Post # 1
Is anyone else having a hard time narrowing down their guest list? We can fit 250 in our reception site and it’s hard to narrow down the list with big families and lots of friends. We have the A and B lists, but it is still hard. The groom, of course, thinks that not many of his people will come. BUT WHAT IF THEY DO?
Any recommendations or thoughts to keep a bride from going crazy?
Post # 3
Establish some ground rules – invite only adults 18 and up (we are doing 16 and up); only add a plus one of they are married, engaged, living together or in a longterm serious relationship
Write down a list of people who you can’t imagine having a wedding without. Only send save the dates to family … your relationships with friends and other acquaintances could change. Just remember, save the dates = invitation.
Post # 4
I had that problem with my mom. She kept saying “but they’re not going to come.” And I kept saying, “You don’t know that for sure, did they tell you that!” It was awful! Finally, we just had to really narrow it down to first cousins only, no extended family after that (we’re very close to our 3rd, 4th, 5th, etc cousins) and super super close friends. It was brutal. But we’re having a small wedding, the venue only holds so many so there’s nothing we can do. Just stand your ground and cut the list!
Post # 5
i’m having the SAME problems. i did my A and B lists, but my mom wants to invite her cousins (my second cousins). she’s offered to pay for them. i think if i fall in that trap where i allow my parents to pay for whoever they want to invite, then they get more control of the guest list and i risk having alot of people that i hardly know at my wedding.
So there’s supposed to be this window of time from inviting the B list people, depending on how many A listers RSVP. What’s a good time frame to wait, and how do you prevent the B list people from finding out that they were invited later on?
Post # 6
Just a piece of advice: only expect, at most, 80 percent of your A list to come. We’re having a small wedding. We invited 100 people. We expected about 75-80 to come because most people we invited were close friends and family. When we first sent out the invites, our mom’s said that EVERYONE was planning on coming, with the exception of a few people. As in, we were expecting 95 people based on preliminary word-of-mouth. We’re now about two days from our RSVP deadline, and we’re right at the 75 mark. Things come up. One couple had a baby early, and they would have to travel, so they decided to not come, even though they were planning on it. Some elderly family members booked a hotel room, but ended up becoming ill, and won’t make it. My best friend from HS had some personal issues come up in her family and can’t make it.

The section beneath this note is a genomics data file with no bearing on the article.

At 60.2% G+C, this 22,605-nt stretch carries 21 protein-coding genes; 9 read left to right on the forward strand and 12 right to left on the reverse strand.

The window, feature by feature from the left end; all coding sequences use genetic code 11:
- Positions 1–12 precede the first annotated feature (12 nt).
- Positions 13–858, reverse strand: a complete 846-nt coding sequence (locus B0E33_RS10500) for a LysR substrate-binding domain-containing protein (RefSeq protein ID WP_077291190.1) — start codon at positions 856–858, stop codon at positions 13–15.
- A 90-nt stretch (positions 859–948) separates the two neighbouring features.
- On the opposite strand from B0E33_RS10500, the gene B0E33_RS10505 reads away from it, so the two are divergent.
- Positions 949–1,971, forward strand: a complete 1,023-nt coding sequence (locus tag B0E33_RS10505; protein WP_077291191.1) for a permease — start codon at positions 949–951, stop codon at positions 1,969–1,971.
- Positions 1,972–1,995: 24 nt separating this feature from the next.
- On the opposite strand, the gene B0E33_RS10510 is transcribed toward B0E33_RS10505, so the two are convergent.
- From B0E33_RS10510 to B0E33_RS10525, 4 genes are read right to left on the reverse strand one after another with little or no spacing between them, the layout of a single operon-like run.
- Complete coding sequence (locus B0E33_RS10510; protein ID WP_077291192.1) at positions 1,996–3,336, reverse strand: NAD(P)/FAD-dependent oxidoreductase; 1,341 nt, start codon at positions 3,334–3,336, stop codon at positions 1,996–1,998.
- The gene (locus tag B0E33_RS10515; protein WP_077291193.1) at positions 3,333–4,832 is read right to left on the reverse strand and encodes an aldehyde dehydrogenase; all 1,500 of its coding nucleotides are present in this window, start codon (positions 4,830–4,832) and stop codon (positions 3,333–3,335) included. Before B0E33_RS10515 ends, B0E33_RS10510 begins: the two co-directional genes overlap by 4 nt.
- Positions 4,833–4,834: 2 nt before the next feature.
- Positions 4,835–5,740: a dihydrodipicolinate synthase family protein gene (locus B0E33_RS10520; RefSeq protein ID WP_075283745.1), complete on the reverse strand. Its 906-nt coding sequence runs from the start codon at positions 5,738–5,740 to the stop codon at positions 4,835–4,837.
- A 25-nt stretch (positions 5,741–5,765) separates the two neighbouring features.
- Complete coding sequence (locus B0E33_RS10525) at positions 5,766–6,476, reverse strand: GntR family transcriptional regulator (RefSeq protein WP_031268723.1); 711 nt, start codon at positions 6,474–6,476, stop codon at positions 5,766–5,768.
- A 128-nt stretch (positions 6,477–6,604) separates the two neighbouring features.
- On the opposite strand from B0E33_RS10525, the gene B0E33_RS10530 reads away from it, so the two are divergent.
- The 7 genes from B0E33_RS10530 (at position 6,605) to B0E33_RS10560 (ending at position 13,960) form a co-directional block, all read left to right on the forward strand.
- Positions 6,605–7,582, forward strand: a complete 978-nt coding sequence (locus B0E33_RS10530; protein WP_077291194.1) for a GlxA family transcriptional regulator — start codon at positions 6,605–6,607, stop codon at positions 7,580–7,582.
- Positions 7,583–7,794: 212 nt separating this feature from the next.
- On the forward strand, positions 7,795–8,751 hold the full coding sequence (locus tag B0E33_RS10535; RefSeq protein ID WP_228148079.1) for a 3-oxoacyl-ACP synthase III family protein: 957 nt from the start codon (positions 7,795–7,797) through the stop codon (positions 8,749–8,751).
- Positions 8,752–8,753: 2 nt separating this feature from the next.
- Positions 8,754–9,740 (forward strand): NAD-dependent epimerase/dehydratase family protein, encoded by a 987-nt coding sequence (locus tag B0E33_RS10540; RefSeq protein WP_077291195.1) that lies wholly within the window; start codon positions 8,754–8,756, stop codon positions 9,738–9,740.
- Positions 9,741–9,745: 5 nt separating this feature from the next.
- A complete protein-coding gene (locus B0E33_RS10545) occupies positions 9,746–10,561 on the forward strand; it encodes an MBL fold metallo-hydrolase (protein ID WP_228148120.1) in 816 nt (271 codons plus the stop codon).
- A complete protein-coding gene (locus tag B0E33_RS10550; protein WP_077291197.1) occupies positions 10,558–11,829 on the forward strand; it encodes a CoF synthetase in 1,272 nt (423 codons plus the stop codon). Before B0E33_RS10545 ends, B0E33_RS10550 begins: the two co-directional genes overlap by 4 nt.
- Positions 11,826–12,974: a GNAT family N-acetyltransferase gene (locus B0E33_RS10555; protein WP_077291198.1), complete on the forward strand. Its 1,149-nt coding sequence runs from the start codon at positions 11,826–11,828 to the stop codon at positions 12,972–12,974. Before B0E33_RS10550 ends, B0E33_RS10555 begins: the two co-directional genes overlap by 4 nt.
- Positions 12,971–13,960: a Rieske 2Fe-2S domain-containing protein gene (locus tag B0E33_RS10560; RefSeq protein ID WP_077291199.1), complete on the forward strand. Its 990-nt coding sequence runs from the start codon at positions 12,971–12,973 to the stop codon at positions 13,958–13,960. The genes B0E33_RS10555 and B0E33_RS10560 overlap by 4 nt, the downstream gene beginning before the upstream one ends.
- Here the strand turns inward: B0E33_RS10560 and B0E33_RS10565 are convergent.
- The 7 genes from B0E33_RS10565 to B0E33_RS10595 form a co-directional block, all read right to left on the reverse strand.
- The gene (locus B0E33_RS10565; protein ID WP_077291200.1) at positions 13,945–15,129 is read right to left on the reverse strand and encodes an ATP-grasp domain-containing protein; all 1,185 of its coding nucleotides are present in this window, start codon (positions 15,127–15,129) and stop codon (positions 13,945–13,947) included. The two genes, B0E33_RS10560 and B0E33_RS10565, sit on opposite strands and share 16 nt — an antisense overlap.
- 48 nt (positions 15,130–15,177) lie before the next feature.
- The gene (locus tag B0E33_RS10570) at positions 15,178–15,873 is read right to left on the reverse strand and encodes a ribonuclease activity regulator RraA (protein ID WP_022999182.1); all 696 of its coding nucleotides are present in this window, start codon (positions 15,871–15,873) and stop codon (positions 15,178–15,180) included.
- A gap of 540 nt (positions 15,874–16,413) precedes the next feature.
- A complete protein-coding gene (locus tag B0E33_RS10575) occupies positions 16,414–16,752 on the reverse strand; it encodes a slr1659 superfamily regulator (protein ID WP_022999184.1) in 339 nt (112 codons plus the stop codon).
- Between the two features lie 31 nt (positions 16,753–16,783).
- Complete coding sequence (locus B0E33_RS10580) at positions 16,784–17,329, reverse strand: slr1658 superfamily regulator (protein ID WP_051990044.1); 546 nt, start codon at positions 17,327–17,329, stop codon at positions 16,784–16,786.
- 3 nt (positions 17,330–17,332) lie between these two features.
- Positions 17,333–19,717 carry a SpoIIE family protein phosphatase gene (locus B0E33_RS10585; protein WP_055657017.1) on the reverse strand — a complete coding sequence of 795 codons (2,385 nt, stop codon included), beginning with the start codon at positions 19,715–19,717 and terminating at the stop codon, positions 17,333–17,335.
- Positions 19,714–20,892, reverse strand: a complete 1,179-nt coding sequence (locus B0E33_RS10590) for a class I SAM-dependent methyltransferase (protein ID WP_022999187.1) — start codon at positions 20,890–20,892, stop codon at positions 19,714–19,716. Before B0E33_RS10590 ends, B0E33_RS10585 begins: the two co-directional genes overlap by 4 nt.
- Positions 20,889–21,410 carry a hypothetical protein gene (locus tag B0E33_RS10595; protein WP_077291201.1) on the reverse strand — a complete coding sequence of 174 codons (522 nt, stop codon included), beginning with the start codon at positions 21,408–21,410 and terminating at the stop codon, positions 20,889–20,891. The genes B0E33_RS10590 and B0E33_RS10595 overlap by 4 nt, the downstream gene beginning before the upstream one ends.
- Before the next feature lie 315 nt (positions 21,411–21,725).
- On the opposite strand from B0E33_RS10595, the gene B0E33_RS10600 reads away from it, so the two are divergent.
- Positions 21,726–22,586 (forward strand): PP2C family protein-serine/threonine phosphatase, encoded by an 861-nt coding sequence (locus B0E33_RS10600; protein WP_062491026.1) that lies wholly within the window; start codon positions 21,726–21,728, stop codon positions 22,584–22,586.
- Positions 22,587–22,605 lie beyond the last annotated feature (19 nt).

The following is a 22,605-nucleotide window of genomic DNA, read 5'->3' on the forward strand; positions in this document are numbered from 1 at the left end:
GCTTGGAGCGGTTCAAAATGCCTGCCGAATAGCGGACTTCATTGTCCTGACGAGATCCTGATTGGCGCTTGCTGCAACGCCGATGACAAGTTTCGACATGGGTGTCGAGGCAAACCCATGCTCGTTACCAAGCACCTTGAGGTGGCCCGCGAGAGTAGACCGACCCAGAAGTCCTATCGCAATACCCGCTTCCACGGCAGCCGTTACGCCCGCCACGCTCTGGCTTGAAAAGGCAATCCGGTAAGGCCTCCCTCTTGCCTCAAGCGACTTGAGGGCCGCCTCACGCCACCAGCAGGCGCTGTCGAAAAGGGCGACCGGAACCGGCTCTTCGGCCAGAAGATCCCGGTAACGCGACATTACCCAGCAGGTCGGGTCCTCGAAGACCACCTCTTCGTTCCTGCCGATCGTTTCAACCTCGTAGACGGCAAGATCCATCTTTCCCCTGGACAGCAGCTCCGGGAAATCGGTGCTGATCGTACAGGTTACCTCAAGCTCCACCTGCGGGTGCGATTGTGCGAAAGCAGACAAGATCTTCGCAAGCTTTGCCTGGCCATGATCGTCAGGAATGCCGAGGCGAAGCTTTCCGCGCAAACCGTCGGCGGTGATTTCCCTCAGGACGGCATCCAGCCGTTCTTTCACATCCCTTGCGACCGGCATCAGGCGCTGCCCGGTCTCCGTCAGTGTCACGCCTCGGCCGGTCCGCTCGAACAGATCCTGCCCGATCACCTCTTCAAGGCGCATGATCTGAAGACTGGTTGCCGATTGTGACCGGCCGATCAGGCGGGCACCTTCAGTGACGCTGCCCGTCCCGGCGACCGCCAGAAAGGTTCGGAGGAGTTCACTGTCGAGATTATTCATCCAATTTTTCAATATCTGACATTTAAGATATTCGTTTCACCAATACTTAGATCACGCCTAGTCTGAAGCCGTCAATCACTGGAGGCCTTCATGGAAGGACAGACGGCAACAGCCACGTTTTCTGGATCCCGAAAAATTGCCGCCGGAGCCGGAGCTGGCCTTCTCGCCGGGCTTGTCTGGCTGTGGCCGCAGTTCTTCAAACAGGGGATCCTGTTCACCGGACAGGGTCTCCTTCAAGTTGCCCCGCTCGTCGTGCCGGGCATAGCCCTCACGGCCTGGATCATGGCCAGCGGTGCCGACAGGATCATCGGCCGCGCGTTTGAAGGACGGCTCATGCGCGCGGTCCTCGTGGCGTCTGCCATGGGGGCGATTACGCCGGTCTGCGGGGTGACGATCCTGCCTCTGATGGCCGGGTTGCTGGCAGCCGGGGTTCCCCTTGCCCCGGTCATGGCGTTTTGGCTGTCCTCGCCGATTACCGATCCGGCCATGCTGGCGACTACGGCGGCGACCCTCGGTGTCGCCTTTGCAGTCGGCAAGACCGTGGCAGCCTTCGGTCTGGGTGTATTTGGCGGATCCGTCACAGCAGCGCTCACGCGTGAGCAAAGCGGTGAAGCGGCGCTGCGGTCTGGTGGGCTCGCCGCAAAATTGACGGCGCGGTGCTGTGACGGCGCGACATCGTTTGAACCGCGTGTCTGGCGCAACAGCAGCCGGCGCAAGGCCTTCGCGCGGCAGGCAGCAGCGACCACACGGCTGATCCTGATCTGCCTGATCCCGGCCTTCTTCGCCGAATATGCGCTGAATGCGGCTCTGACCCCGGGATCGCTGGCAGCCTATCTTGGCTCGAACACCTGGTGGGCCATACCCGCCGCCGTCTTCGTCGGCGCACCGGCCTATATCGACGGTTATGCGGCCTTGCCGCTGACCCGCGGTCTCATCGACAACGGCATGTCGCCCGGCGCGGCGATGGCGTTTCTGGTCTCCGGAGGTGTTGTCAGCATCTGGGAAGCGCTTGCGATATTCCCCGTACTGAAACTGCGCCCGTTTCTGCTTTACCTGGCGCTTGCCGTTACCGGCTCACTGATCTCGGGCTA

We were terrified at first because honestly, affording 95 people would have been tight when we were expecting 80 max. So it all worked out in the end. We were originally shocked at our 90 percent acceptance rate because we’d never heard of one so high. But that quickly diminished.
But yeah, moral of the story, not everyone will come. Even people who say they will.
Post # 7
We had this problem with my brother’s wedding. The bride kept saying that her family wouldn’t come because they were out of state. As it turns out they ended-up having more then half of the guests. We thought we’d only have 180 people and it turned out to be 250 people! You have to go with the percentages that they give you on these sites. About 20-30% won’t come. The rest will unless it is a destination wedding then who knows there!
Post # 8
I just went through the same problem!! Complete with the “not everyone is going to come” from my mom, friends, and our coordinator. (So far we’ve only gotten 5 nos of 80 responses (215 invited), so I’m winning that argument)
We beat the problem by only allowing those with serious significant others, engaged or married to bring guests. Yes, some people are disappointed but they’ll get over it. And if they can’t understand, they don’t belong at your wedding!
Can’t agree more with GaBgal – don’t send Save the dates to people you’re not 100% completely sure you want to invite.
Post # 9
I am already over because of this line of thought. At least my reception location (my parent’s home) has room to add more tables & chairs. The ceremony doesn’t so people will be standing. Oh well 🙁
Post # 10
We didn’t even send save-the-dates (secretly with the hopes that some people just wouldn’t be able to come – how bad is that?).
I’m glad I’m not the only one in this boat. Thanks!
Post # 11
It drives me nuts when my fiance says “they’re not going to come!” I have nightmares about everyone on our 300 guest guest list showing up! I agree with the guidelines idea, it seems to work and then no one can really get mad, because it’s not like they’re singled out.
Post # 12
The invitations have gone out so hopefully everything will work out ok. We’ve cut people and made our B lists so we will see. People have already started buying us stuff off of our registry and we’ve received our first two responses.